Warrants: What They Are and Why They’re Risky

warrantA warrant (also called an equity kicker) is a security that grants a lender the right to buy stock in a company for a fixed price until a preset expiration date. Warrants are typically provided as an incentive to investors in exchange for their investment; however, depending on the lender, they may also be a loan condition required as part of a venture debt agreement. Regardless of how they come about, they must be issued by the borrower if used.

Warrants are expressed in the form of coverage — a percentage of the lender’s investment in your business usually in the range of five to 10 percent. On a $500,000 loan, you may be required to provide warrant coverage of 10 percent. This means you would provide the lender with a warrant that gives them the right to purchase $50,000 of your company’s stock.

While a warrant may appear as a low-risk solution for accessing working capital (and when you compare it with the upfront equity requirement of VC and the implications of it, a warrant is reasonably low risk), there are still some factors that must be taken into consideration before finalizing the deal.

You’re Giving Up the Security of Complete Ownership

One of the strategic advantages of venture debt financing is that lenders don’t take an ownership position in your company — i.e., they don’t own any equity or occupy a board seat. Whereas venture capital investors, angel investors, and banks may require an equity stake, debt financing lenders allow you to retain control of your organization.

This is a significant benefit in that you as a SaaS founder or owner can do what you want, when you want, and how you want. You can make high-level decisions, spend capital how you want, hire who you want for key roles, and so on — without having to consider the stance and requests of an outside investor that’s occupying a seat on your board.

But when you provide or accept the requirement of a warrant, the door for a lender to take ownership — at their discretion — is wide open. You’re giving a debt lender who otherwise wouldn’t hold an ownership position in your business the legal right to take ownership in the future — with the added benefit of earning interest on their investment.

A caveat is that the lender has a time limit for deciding what to do with the warrant. While it’s not a short time frame (typically five to seven years), there will always be the knowledge that the investor could at any time exercise the warrant to gain ownership. You haven’t completely lost control…but you’ve lost control over having complete control.

If the investor decides to exercise the warrant within the time period, they will own a portion of your company. If you already have VC investment, some lenders may use warrants to gain rights to invest in your future equity round on the same terms, conditions, and pricing offered to investors at that time.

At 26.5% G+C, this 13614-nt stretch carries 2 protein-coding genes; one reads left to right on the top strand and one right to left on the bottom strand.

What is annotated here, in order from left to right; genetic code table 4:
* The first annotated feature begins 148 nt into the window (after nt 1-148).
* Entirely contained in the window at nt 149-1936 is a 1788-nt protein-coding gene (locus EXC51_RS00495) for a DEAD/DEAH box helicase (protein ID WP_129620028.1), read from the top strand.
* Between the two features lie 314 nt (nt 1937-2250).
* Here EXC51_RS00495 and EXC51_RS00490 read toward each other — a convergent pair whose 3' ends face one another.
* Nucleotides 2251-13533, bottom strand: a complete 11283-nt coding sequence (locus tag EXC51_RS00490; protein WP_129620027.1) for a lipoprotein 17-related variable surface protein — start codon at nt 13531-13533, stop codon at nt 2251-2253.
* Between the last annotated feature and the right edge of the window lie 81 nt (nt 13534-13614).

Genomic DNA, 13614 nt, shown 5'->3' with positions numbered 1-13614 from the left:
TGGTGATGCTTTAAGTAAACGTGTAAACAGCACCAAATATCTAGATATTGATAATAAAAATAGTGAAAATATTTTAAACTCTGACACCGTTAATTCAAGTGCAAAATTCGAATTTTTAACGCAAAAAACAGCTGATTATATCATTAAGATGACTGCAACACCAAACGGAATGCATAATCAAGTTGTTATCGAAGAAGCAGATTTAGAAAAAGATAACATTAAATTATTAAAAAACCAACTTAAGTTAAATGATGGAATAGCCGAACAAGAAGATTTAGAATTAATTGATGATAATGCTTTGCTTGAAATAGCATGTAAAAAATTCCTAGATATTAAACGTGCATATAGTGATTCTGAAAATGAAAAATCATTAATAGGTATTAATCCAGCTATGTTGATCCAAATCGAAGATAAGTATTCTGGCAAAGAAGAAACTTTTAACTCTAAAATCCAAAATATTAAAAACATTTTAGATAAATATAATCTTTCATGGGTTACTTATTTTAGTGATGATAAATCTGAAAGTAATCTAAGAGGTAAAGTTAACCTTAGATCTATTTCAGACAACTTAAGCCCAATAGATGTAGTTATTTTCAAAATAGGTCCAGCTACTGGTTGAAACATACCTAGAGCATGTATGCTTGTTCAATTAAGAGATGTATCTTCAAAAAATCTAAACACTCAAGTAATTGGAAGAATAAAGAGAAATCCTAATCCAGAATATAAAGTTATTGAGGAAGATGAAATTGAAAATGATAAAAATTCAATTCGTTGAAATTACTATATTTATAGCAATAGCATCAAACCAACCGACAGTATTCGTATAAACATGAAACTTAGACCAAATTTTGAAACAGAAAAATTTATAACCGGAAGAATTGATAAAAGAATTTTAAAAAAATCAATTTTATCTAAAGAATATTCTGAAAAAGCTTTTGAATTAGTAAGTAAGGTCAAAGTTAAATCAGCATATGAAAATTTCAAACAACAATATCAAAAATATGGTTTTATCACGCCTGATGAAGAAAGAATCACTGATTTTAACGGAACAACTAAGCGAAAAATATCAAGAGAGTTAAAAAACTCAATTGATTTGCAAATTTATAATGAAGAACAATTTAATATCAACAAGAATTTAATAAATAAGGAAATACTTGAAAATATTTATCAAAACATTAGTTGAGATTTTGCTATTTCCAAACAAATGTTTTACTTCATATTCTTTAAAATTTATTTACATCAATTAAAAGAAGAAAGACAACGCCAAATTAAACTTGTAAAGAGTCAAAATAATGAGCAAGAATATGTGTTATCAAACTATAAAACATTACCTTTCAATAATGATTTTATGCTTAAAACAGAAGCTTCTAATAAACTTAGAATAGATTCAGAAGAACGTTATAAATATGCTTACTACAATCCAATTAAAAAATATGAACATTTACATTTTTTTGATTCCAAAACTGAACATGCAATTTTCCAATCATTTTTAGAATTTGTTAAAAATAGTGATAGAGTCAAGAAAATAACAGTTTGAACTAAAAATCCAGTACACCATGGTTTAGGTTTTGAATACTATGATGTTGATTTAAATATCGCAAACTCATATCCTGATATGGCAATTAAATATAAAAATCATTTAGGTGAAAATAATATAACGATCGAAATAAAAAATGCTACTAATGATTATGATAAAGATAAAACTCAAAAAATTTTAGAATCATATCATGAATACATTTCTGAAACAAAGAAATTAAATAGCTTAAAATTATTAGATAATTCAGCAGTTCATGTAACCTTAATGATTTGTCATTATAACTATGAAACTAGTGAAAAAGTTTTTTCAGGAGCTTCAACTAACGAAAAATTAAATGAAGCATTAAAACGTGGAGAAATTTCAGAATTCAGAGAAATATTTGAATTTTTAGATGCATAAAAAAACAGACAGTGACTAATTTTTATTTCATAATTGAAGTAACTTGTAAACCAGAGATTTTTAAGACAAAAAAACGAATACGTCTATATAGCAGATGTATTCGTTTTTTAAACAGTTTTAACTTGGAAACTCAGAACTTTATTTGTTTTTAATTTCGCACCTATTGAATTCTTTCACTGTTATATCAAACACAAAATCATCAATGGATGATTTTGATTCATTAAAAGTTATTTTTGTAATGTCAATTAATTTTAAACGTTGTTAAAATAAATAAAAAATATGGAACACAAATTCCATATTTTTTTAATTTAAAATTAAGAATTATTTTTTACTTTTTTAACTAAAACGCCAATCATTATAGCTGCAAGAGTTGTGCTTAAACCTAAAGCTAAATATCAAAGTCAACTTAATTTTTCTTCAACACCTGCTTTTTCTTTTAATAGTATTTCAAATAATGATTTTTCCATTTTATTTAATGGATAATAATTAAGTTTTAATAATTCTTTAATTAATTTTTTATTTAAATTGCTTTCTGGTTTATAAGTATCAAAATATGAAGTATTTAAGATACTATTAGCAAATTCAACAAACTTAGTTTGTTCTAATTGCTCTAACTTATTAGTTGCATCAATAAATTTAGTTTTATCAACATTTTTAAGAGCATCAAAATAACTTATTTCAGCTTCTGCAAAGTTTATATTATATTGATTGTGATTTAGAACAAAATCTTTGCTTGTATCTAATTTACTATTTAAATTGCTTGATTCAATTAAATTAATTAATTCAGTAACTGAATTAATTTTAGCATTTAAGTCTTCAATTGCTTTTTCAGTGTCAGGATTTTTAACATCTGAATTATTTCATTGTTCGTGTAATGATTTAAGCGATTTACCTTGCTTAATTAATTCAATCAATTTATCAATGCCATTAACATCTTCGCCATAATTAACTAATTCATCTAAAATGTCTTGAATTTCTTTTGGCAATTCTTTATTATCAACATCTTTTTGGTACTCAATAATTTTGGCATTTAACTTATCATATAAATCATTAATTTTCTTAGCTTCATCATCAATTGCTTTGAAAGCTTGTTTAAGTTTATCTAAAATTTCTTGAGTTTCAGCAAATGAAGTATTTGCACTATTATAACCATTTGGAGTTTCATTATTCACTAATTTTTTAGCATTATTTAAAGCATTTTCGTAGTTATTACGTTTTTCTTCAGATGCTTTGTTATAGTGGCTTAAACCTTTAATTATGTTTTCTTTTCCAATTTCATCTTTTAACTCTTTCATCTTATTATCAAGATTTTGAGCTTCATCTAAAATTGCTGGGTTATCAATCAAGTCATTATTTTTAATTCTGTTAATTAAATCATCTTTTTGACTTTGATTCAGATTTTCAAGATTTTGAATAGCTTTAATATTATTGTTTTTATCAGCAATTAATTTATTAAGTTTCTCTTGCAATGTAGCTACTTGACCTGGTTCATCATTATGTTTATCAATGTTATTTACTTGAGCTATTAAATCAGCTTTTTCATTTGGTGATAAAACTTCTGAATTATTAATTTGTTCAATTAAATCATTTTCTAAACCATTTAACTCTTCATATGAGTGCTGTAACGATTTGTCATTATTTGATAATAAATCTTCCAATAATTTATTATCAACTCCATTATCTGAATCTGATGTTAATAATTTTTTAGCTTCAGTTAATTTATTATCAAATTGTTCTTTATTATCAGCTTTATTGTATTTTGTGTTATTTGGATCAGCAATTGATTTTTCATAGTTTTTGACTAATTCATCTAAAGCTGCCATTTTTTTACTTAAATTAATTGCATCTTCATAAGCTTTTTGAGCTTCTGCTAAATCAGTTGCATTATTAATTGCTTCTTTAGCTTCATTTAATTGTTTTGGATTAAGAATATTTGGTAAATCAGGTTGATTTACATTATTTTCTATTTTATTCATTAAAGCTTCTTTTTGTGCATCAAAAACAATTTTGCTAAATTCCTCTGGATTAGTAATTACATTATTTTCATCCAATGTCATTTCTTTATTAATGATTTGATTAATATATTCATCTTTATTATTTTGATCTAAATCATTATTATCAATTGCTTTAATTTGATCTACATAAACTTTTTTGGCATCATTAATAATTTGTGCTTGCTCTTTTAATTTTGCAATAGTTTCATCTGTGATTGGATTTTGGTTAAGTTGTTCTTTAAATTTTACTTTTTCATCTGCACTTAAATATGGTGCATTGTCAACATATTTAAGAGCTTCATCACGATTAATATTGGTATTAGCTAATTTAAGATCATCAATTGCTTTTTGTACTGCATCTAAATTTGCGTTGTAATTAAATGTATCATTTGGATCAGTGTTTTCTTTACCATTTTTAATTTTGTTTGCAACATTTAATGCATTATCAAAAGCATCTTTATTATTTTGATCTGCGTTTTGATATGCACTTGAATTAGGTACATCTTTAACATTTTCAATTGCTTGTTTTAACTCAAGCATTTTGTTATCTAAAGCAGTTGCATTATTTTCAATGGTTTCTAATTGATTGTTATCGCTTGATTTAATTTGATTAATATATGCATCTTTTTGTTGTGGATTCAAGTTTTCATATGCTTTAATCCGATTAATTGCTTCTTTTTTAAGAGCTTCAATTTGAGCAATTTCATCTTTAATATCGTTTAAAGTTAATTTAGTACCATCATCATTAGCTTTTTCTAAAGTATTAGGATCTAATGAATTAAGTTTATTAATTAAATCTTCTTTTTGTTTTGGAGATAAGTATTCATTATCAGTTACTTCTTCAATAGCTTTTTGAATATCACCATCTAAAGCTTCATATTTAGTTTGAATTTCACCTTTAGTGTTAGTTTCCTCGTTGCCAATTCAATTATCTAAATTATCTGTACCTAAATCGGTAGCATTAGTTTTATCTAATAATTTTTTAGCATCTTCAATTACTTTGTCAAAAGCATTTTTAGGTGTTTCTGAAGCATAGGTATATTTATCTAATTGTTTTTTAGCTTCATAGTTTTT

The Value of Your Shares Might Change

Warrants provide the lender with the right to buy stock at a fixed price — typically at the figure established during your most recent funding round. If there hasn’t been a funding round recently or at all, then the warrant price can be negotiated.

As you move forward using the working capital provided, your stock will grow in value, lose value, or stay flat. If your stock continually increases in value during the warrant time frame, the lender will hang on to the stock because it will be more valuable toward the end of the time limit. And when the time comes for the lender to exercise the warrant, they’ll be entitled to purchase more of your stock for a lower price than anyone else would be able to.

If you exit at some point, a lender would certainly exercise the warrant at that time. And if your stock begins to lose value, they will assuredly exercise the warrant because it guaranteed them a certain price for it, regardless of where the stock stands at excision.

A final consideration is that warrants dilute existing stock. Should the lender exercise the warrant, your company would provide them with new stock rather than existing stock. Whereas your shares would lower in value, the investor’s shares protected by the warrant terms have the same value as when the warrant was issued.

Long-Term Incentive…or Long-Term Risk?

Warrants are a useful mechanism for convincing and rewarding a lender to invest in your SaaS business. But remember, they’re effectively turning a non-VC investment into something very similar. It’s up to you if you’re willing to take the risk. At River SaaS Capital, we don’t take warrants for our loans — ever. Many other venture debt lenders do. That’s why you owe it to your business and employees (some of whom may be shareholders) to explore your options.

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